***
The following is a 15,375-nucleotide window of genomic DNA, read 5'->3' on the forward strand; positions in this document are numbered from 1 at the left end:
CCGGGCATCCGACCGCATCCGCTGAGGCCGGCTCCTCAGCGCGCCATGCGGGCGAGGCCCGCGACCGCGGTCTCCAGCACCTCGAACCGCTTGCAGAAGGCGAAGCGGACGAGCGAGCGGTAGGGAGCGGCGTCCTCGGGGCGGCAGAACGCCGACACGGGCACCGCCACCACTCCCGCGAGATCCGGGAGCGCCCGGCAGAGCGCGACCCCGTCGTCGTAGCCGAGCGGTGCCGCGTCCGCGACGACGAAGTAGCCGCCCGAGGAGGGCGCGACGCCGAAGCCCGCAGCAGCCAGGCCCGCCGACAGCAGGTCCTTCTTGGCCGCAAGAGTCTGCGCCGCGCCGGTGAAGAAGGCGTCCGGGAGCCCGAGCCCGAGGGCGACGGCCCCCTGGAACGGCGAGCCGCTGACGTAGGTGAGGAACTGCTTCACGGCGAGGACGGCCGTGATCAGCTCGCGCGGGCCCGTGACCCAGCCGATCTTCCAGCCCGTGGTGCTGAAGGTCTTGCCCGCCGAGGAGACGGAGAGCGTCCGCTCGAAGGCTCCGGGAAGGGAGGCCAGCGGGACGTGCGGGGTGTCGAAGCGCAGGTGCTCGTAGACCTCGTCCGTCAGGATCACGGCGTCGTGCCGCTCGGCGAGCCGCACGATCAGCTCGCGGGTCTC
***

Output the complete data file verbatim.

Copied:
The following is a 15,375-nucleotide window of genomic DNA, read 5'->3' on the forward strand; positions in this document are numbered from 1 at the left end:
CCGGGCATCCGACCGCATCCGCTGAGGCCGGCTCCTCAGCGCGCCATGCGGGCGAGGCCCGCGACCGCGGTCTCCAGCACCTCGAACCGCTTGCAGAAGGCGAAGCGGACGAGCGAGCGGTAGGGAGCGGCGTCCTCGGGGCGGCAGAACGCCGACACGGGCACCGCCACCACTCCCGCGAGATCCGGGAGCGCCCGGCAGAGCGCGACCCCGTCGTCGTAGCCGAGCGGTGCCGCGTCCGCGACGACGAAGTAGCCGCCCGAGGAGGGCGCGACGCCGAAGCCCGCAGCAGCCAGGCCCGCCGACAGCAGGTCCTTCTTGGCCGCAAGAGTCTGCGCCGCGCCGGTGAAGAAGGCGTCCGGGAGCCCGAGCCCGAGGGCGACGGCCCCCTGGAACGGCGAGCCGCTGACGTAGGTGAGGAACTGCTTCACGGCGAGGACGGCCGTGATCAGCTCGCGCGGGCCCGTGACCCAGCCGATCTTCCAGCCCGTGGTGCTGAAGGTCTTGCCCGCCGAGGAGACGGAGAGCGTCCGCTCGAAGGCTCCGGGAAGGGAGGCCAGCGGGACGTGCGGGGTGTCGAAGCGCAGGTGCTCGTAGACCTCGTCCGTCAGGATCACGGCGTCGTGCCGCTCGGCGAGCCGCACGATCAGCTCGCGGGTCTC